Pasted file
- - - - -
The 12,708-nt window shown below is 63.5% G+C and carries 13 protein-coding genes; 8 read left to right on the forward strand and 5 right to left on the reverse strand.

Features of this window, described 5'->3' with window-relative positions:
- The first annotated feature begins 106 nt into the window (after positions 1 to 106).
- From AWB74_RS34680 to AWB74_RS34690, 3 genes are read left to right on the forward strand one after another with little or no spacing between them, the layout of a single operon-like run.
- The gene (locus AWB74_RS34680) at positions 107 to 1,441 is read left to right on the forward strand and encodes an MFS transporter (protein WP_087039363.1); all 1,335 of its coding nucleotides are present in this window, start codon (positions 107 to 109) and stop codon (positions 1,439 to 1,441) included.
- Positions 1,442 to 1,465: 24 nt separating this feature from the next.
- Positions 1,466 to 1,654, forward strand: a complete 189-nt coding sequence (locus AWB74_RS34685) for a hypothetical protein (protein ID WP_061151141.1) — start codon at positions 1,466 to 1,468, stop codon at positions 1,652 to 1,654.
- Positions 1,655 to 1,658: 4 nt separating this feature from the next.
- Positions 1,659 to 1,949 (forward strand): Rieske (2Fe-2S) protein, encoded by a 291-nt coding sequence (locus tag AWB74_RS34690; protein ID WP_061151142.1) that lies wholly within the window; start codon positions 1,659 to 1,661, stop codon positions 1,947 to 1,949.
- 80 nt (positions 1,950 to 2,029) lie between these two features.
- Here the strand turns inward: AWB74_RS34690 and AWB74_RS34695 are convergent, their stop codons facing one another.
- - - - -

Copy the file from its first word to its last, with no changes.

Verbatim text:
The 12,708-nt window shown below is 63.5% G+C and carries 13 protein-coding genes; 8 read left to right on the forward strand and 5 right to left on the reverse strand.

Features of this window, described 5'->3' with window-relative positions:
- The first annotated feature begins 106 nt into the window (after positions 1 to 106).
- From AWB74_RS34680 to AWB74_RS34690, 3 genes are read left to right on the forward strand one after another with little or no spacing between them, the layout of a single operon-like run.
- The gene (locus AWB74_RS34680) at positions 107 to 1,441 is read left to right on the forward strand and encodes an MFS transporter (protein WP_087039363.1); all 1,335 of its coding nucleotides are present in this window, start codon (positions 107 to 109) and stop codon (positions 1,439 to 1,441) included.
- Positions 1,442 to 1,465: 24 nt separating this feature from the next.
- Positions 1,466 to 1,654, forward strand: a complete 189-nt coding sequence (locus AWB74_RS34685) for a hypothetical protein (protein ID WP_061151141.1) — start codon at positions 1,466 to 1,468, stop codon at positions 1,652 to 1,654.
- Positions 1,655 to 1,658: 4 nt separating this feature from the next.
- Positions 1,659 to 1,949 (forward strand): Rieske (2Fe-2S) protein, encoded by a 291-nt coding sequence (locus tag AWB74_RS34690; protein ID WP_061151142.1) that lies wholly within the window; start codon positions 1,659 to 1,661, stop codon positions 1,947 to 1,949.
- 80 nt (positions 1,950 to 2,029) lie between these two features.
- Here the strand turns inward: AWB74_RS34690 and AWB74_RS34695 are convergent, their stop codons facing one another.